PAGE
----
Referring to the drawings, and initially to FIGS. 1 to 9 thereof, there is shown a waste compactor according to the invention indicated generally by the reference numeral 1. The waste compactor 1 comprises a waste container 3 with a cylindrical waste compacting roller 5 mounted on a support for movement within the container 3 to travel circularly over waste 7 in the container 3 and movable up and down in the container 3 as waste 7 builds up in the container 3. The support comprises a support arm 6 slidably mounted on a support frame 4, the arm being inclined downwardly at an angle of 45° from the support frame 4 towards the roller 5 to guide waste 7 fed into the container 3 into the path of the roller 5. For waste compaction a ram 12 is operable to slide the arm 6 vertically on the support frame 4 to urge the roller 5 against the waste 7, the ram pressure being adjustable to suit different types of waste 7.
The support frame 4 has a U-shaped ground engaging base 2 having a rear member 9 with a pair of spaced-apart forwardly extending feet 9a for reception of a pallet 11 therebetween under an open bottom of the waste container 3 to bale waste 7 on the pallet 11. An upstanding channel-section support post 8 is mounted centrally on the rear member 9 and slidably carries a carriage 8a in channel-section guides 8b on each side of the support post 8. The carriage 8a is formed by a pair of spaced-apart tubular, rectangular section posts interconnected by cross-members, each post sliding in one of the guides 8b with spaced-apart wear pads 10 extending therebetween. The wear pads 10 are mounted at a lower end of the carriage 8a and at an upper end of the support post 8 within the guides 8b.
A hydraulic ram 12 is mounted between the carriage 8a and the rear member 9 of the base 2. The ram 12 comprises a cylinder 13 fixed on the rear member 9 and an associated piston 14 engageable with an upper end 15 of the carriage 8a. A shock absorbing spring 16 is mounted between a free end 17 of the piston 14 and a bracket 18 on the carriage 8a.
The roller support arm 6 extends outwardly from the carriage 8a and inclines downwardly towards the roller 5. Mounted at a lower end 18a of the support arm 6 is a rotary hydraulic distributor 19 on the lower end of which is mounted the roller 5. The hydraulic distributor 19 is shown in more detail in FIGS. 6 and 7 and has a cylindrical body 20 with a central bore 21 within which is rotatably mounted a shaft 22. Thrust bearings 23 support each end of the shaft 22 in the bore 21. A roller carrier arm 24 is mounted at a lower end of the shaft 22 which projects outwardly of the bore 21. The carrier arm 24 is formed by a mounting plate 24a carrying a roller drive motor 25 (see FIG. 5) which drives directly, or through a gear box 25a, an internal flange 25b on the roller 5 for rotation of the roller 5. An end cover 69 mounted on the lower end of the shaft 22 encloses the motor 25. Oil inlet and outlet transfer ports 26 pass through a sidewall of the body 20 to annular oil channels 26a within the bore 21. Associated oil passages 27 communicating with each channel 26a pass through the shaft 22 for oil passage through the shaft 22 for delivery to the roller drive motor 25 through hydraulic pipes (not shown). Seals are provided to isolate and prevent oil leakage from each channel 26a.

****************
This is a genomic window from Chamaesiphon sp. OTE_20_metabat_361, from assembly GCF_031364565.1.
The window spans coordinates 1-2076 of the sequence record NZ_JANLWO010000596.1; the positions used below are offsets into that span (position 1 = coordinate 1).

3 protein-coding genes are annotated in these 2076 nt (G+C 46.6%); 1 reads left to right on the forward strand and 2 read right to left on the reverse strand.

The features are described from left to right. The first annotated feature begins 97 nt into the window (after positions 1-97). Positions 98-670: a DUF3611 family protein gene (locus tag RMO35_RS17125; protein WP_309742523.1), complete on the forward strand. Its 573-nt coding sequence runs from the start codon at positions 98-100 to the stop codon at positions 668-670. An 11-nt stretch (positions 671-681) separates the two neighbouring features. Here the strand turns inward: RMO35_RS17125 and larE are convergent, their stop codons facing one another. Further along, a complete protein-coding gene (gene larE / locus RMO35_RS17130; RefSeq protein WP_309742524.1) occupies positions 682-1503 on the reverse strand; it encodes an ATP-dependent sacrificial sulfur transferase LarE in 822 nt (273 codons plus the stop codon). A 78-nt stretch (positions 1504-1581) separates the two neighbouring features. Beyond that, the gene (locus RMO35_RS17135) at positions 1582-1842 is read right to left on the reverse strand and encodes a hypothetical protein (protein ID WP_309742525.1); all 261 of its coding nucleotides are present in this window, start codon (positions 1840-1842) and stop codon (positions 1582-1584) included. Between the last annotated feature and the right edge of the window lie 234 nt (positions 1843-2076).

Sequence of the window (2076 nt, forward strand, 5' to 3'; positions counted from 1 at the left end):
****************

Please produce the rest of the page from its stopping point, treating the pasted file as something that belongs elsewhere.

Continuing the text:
At an upper end of the body 20 an auxiliary hydraulic sweep motor 28 forming a carrier arm drive motor is provided connecting through a splined drive shaft 29 with an upper end of the shaft 22 for rotation of the shaft 22 within the body 20. The hydraulic sweep motor 28 is operable to rotate the carrier arm 24 and hence the roller 5 about the central axis X (FIG. 2) of the container 3. The hydraulic drive motor 25 is operable for rotation of the roller 5 about axis Y (FIG. 2) perpendicular to the central axis X. Hydraulic fluid pipes (not shown) connecting the motors (25, 28) to a hydraulic fluid supply (see FIG. 8) pass through the arm 6.
Referring now in particular to FIG. 8, a schematic illustration of the hydraulic system for the waste compactor 1 is shown. An hydraulic pump 30 circulates hydraulic oil from a reservoir 31 to the motors 25, 28 to drive the motors 25, 28, oil being returned from the motors 25, 28 to the reservoir 31. A first oil feed line 32 from an outlet of the pump 30 supplies oil through a solenoid operated flow direction control valve 33 controlling the flow of oil through the motor 25 and hence controlling the direction of rotation of the motor 25. Operation of the valve 33 is controlled by a timer to reverse rotation of the motor 25 and hence the roller 5 at a preset time, typically every 10-45 seconds. A solenoid operated valve 35 in an oil return line 34 when energised allows free return of oil to the reservoir 31. When de-energised the valve 35 blocks return of oil to the reservoir 31, the oil being directed instead to a lower end of the ram 12 for lifting the arm 6 and hence the roller 5 within the container 3. Non-return valves 36 prevent lowering of the ram 12 until the valve 35 is again energized.